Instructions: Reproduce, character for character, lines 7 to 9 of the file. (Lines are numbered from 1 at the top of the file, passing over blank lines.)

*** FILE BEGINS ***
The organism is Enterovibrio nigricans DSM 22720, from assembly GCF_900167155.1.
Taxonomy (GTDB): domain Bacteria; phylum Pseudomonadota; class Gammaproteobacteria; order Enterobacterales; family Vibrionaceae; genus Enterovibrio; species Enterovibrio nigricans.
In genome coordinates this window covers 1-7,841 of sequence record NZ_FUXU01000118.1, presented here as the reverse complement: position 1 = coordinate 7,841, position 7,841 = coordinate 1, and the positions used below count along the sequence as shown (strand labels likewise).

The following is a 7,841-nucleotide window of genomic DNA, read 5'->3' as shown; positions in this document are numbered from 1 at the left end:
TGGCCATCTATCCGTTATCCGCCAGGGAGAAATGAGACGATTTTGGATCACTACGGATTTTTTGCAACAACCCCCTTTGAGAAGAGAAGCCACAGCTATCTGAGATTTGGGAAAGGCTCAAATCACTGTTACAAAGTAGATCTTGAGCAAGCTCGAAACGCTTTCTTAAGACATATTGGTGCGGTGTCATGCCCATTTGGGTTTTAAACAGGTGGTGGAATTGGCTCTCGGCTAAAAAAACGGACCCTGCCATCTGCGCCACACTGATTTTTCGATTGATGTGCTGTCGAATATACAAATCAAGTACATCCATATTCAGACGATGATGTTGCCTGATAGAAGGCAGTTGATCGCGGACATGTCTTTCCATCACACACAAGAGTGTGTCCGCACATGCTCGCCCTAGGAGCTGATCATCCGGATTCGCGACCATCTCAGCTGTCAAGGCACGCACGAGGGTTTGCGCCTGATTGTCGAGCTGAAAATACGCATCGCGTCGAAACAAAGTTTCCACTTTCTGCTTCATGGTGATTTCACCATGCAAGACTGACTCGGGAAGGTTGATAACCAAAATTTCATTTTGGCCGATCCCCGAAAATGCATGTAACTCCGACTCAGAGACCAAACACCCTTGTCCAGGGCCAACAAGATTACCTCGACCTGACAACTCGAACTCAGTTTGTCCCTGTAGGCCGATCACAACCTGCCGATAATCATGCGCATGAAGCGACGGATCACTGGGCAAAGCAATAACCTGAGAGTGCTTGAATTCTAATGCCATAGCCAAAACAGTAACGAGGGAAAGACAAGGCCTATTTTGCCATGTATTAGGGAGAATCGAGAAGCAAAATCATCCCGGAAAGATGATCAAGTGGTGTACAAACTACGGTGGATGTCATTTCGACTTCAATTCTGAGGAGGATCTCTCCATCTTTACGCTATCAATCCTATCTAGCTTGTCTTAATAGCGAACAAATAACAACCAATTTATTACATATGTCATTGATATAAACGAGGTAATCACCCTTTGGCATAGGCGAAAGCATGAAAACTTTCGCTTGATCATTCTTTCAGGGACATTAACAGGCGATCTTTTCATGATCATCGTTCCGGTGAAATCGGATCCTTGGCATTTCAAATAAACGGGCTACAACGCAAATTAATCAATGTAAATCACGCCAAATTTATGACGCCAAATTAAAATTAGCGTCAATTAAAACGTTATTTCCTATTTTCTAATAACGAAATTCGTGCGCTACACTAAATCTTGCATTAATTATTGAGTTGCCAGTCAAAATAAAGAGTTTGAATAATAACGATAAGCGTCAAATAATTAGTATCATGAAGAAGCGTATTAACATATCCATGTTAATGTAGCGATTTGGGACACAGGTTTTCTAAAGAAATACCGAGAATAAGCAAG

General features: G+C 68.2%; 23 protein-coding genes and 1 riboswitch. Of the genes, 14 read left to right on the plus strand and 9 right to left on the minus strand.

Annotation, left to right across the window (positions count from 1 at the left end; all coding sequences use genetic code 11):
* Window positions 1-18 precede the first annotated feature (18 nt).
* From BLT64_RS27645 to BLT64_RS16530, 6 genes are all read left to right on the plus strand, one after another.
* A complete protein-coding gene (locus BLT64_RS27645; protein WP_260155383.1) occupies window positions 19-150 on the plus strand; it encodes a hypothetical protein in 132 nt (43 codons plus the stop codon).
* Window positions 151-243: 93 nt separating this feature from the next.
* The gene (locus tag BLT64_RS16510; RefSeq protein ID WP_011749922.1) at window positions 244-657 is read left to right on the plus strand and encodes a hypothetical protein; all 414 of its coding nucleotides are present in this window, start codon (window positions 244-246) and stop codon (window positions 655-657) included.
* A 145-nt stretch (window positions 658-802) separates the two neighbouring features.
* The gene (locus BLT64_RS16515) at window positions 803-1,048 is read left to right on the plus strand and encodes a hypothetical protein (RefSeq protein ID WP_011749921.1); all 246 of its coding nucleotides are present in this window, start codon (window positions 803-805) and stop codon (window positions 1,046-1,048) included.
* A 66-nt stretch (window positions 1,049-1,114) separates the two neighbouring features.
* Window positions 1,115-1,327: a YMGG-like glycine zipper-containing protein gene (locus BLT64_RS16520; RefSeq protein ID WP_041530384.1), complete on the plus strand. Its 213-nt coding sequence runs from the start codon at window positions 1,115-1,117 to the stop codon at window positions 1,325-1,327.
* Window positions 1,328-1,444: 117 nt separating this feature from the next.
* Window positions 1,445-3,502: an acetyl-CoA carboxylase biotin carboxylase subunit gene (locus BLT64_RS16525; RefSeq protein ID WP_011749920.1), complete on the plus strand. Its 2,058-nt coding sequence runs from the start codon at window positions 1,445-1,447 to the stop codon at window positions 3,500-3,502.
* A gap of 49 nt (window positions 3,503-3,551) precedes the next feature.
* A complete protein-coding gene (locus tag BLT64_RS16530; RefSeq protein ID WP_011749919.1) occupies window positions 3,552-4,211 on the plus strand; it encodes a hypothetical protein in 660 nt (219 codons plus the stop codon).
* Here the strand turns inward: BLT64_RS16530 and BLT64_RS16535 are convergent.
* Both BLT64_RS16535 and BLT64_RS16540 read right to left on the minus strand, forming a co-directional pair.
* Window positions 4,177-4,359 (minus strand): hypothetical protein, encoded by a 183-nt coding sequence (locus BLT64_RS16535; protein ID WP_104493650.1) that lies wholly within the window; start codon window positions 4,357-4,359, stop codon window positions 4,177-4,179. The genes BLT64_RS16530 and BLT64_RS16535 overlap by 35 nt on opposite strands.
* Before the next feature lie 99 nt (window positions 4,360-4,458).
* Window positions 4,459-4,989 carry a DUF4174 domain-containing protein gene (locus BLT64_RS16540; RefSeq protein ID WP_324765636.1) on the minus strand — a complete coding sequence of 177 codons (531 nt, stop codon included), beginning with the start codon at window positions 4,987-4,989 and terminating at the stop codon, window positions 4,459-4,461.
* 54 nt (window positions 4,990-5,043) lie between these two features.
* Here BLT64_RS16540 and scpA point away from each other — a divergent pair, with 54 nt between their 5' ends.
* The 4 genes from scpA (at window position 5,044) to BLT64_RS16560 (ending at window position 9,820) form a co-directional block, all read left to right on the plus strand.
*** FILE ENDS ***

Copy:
Annotation, left to right across the window (positions count from 1 at the left end; all coding sequences use genetic code 11):
* Window positions 1-18 precede the first annotated feature (18 nt).
* From BLT64_RS27645 to BLT64_RS16530, 6 genes are all read left to right on the plus strand, one after another.